Committee with pertinent official’s information.
years progressed, Sandra’s expertise and professionalism as a
starter landed her invitations for more and more upper level meets.
She became known up and down the east coast.
She continued as a starter with the NCAA Division 1 East
Regional, several College Conference Championships such as the MEAC,
the CAA, Big South Conference and the NE Conference, and other
prestige meets like the New Balance HS National, the Outdoor National
Masters, the USATF Youth National Indoor Meet and in 2014, the NCAA
Division 1 Indoor Meet. Sandra,
during this period, continued her skills as a head lap counter at the
exemplifies every meet director’s expectation for a starter.
She arrives at the track early and walked it to ascertain the
markings for the start of every race.
As a team leader, she communicates with her starter, usually
prepares assignment cards and reviews the rules and instructions prior
to the start of the first race. She communicates with the clerks, the umpires, the finish
line officials and lap counters to make sure everyone is on board.
When Sandra is the starter, the meet runs well.
It is with great pleasure to nominate Sandra Lovelace for the Charles Ruter Award for the 2014 Outstanding Running Event Official
He was a
bright kid with a passion for sports, especially track and field. He
ran for Long Beach High School (setting a NY state record in the
220-yard low hurdles), for Adelphi College where he broke the 21 year
old record in the 440 yard Intermediate Hurdles,. and at the New York
Pioneer Club. Adelphi inducted him into it Athletics Hall of Fame in
2005. He did his Army
hitch, met and married Esther Greenberg in 1959, and made his way to
Maryland to raise a family, officiate, coach and organize track meets.
Mort was an outstanding track and field official having worked as both a head field official and as member of a team of PVA officials that officiated at several levels of T & F competition. He worked at many NCAA, both invitational and conference championships, including MEAC, NEC, CAC, IC4A, Nat. Junior Col., AE & ACC. He worked at USATF International Indoor Grand Prix meets, the Nike Indoor National HS Meets; and innumerable meets held locally. Mort officiated and organized the officials for the Naval Academy indoor and outdoor meets for several years, including Army-Navy meets.
Mr. Diamond served as an official in many age group meets up to and including regional and the national Junior Olympics meets. He was a regular presence at many meets not just in the Potomac region but in the Metropolitan NY (NYC area) and New Jersey Associations, as well. He officiated at Princeton University between 1987 – 2012; its Athletic department honored him with by establishing an annual award in his name for its track athlete that most exceeds expectation. .The president of NY Shore Athletic Club in 2013 honored him as “one of the nation’s best officials and meet organizers; as well as a friend to all in the track world.” He also was recognized by his peers, fellow officials, for outstanding service to the PVA Officials, on at least a few occasions. In 2001 Diamond was honored at the USATF Annual Meeting with the President’s Award for his years of service and leadership.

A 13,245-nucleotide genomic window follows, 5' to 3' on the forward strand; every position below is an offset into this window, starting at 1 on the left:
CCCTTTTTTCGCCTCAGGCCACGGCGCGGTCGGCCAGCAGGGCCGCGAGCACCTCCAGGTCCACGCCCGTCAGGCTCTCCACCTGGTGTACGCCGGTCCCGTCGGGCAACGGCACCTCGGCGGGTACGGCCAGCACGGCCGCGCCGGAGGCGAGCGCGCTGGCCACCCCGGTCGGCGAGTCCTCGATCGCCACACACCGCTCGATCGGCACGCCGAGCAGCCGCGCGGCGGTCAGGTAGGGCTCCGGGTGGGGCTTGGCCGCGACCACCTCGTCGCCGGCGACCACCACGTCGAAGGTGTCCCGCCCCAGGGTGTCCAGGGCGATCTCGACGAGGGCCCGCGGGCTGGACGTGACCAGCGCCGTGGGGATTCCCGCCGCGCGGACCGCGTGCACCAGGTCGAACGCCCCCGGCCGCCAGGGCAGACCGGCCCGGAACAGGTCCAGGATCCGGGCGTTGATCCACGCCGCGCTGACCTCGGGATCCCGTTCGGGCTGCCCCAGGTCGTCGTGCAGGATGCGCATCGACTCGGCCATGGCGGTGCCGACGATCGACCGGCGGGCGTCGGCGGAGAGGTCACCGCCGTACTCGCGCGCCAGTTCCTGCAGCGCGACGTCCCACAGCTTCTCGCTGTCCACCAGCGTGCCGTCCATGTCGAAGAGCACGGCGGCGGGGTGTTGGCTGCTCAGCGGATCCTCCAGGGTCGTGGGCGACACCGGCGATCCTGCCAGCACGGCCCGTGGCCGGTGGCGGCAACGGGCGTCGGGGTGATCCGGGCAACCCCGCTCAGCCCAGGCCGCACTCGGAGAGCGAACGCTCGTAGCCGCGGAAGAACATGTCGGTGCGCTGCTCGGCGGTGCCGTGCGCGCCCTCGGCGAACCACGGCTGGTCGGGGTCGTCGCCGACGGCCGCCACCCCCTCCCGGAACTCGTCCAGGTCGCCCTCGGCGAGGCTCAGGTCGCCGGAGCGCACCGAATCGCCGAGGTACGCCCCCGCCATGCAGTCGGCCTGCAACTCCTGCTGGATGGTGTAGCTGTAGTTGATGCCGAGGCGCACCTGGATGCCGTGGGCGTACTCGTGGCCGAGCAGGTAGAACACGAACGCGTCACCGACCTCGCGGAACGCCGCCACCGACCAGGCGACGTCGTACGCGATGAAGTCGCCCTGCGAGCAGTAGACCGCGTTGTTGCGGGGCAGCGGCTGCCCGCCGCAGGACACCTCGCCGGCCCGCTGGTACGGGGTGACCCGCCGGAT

As founder and president of the Maryland Track and Field Development Association, he and Bob Rothenberg ( long Time coach at Brown University) established the East Coast Invitational Track and Field Championships and for 25 years were co-meet directors. The meet attracted top youth athletes from 22 states in America and from Caribbean countries, and Japan. Mort supervised approximately 175 volunteers and officials. The event was recognized as the most outstanding youth track meet in the entire country. All star ECI teams were formed to compete against international athletes from Germany, Japan and Jamaica.
He served on a number of committees within the National USATF including the national age group rules committee and the national field events committee. Mort served or held several positions at PVA from 1970 to 2000 including president, treasurer and assisted J. Arthur Miles with the Official’s Committee, helping organize Official’s Clinics. During this time, the name changed from AAU, Potomac Valley Chapter; to the Athletics Congress, Potomac and Metropolitan Washington Region; and finally to its current name, U.S.A. Track and Field, Potomac Valley Association (PVA).
As Co-Founder and Deputy Director of TuTTie’s Place Mort was honored at the First Annual "Mort Diamond You Make a Difference" Awards Banquet to which he received the "Lifetime Achievement Award". TuTTie’s Place is a Baltimore, Md. Is a community-based group foster care model working with young men amid the tough environment in which they live, making a difference to many, many of our youth. As founder and president of the Bowie Interfaith Recreation Council, he organized a consortium of 23 houses of worship to compete in athletics for men, women and children. He organized officials and officiated at these meets.
demonstrated his concern for fairness in officiating for several
decades. Color was not the most important thing and
he clearly recognized the chasm between the haves and